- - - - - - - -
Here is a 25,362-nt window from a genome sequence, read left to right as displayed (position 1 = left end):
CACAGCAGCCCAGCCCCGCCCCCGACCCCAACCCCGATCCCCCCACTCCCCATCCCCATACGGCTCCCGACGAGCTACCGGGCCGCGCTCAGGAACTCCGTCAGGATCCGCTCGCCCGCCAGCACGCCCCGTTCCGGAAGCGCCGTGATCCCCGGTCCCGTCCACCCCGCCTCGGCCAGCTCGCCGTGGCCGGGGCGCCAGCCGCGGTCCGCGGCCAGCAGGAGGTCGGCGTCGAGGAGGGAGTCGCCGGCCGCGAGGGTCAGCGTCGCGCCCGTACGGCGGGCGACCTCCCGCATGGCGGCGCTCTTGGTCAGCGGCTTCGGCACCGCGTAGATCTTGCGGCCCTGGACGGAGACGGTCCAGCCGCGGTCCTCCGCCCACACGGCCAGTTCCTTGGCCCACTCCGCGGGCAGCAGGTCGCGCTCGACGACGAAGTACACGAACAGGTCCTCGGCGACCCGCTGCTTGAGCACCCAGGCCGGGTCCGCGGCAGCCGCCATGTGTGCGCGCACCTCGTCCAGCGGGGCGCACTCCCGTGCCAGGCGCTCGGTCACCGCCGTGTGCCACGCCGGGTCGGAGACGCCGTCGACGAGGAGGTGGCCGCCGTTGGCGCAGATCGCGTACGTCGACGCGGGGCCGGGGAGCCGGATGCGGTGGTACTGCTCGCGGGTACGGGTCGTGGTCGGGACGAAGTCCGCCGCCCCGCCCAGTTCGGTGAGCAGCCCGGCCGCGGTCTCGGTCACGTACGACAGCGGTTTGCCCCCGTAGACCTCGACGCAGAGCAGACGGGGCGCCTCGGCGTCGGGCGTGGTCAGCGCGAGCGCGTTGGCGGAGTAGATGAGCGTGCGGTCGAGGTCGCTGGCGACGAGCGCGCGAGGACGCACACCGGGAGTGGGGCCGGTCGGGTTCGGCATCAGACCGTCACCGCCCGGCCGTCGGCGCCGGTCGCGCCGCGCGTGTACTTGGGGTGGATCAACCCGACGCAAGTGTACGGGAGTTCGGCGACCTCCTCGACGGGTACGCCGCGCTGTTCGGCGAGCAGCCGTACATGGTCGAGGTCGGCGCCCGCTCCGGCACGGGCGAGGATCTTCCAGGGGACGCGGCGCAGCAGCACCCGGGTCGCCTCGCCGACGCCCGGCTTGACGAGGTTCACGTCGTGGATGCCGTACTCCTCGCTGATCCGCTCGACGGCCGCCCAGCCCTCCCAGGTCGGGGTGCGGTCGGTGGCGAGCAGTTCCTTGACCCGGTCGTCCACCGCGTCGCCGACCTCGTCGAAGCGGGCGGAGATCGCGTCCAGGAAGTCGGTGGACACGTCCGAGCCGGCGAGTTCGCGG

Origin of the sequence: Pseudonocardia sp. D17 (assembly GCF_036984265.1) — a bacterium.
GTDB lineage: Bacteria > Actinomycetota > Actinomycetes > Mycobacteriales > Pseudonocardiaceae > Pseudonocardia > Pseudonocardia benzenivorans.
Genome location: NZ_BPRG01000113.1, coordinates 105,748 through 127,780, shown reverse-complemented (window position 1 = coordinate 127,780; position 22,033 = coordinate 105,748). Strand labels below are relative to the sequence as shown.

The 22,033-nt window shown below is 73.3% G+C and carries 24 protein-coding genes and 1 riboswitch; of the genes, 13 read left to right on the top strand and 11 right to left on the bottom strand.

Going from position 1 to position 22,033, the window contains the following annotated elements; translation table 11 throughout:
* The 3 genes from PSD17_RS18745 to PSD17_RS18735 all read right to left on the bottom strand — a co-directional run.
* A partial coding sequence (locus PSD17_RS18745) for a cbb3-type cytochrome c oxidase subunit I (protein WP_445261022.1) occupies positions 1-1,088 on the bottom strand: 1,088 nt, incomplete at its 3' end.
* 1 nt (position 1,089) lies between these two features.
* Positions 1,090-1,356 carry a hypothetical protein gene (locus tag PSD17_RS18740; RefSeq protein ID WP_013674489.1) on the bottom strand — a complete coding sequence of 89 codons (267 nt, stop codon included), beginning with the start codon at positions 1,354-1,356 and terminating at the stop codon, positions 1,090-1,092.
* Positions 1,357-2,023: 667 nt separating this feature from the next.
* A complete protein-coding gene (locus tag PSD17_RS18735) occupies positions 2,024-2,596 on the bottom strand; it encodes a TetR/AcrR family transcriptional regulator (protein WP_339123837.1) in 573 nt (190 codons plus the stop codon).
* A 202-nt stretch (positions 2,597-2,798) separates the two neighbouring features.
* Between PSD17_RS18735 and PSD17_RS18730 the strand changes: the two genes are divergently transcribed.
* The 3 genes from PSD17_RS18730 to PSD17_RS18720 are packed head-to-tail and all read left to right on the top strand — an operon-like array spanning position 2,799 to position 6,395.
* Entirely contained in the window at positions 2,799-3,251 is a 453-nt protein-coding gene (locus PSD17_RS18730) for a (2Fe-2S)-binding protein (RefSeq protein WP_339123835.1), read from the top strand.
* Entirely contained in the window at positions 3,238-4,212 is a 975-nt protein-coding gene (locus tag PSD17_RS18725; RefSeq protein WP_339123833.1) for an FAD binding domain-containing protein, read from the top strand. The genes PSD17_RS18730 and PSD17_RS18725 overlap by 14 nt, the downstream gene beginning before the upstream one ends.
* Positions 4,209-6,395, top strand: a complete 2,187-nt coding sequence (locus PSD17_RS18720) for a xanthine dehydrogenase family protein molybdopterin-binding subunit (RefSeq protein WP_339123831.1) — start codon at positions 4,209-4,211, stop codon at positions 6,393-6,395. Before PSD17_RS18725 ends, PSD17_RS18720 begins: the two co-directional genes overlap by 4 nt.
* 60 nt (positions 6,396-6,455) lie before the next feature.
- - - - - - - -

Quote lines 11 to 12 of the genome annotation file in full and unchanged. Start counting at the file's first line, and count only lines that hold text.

* Positions 1,090-1,356 carry a hypothetical protein gene (locus tag PSD17_RS18740; RefSeq protein ID WP_013674489.1) on the bottom strand — a complete coding sequence of 89 codons (267 nt, stop codon included), beginning with the start codon at positions 1,354-1,356 and terminating at the stop codon, positions 1,090-1,092.
* Positions 1,357-2,023: 667 nt separating this feature from the next.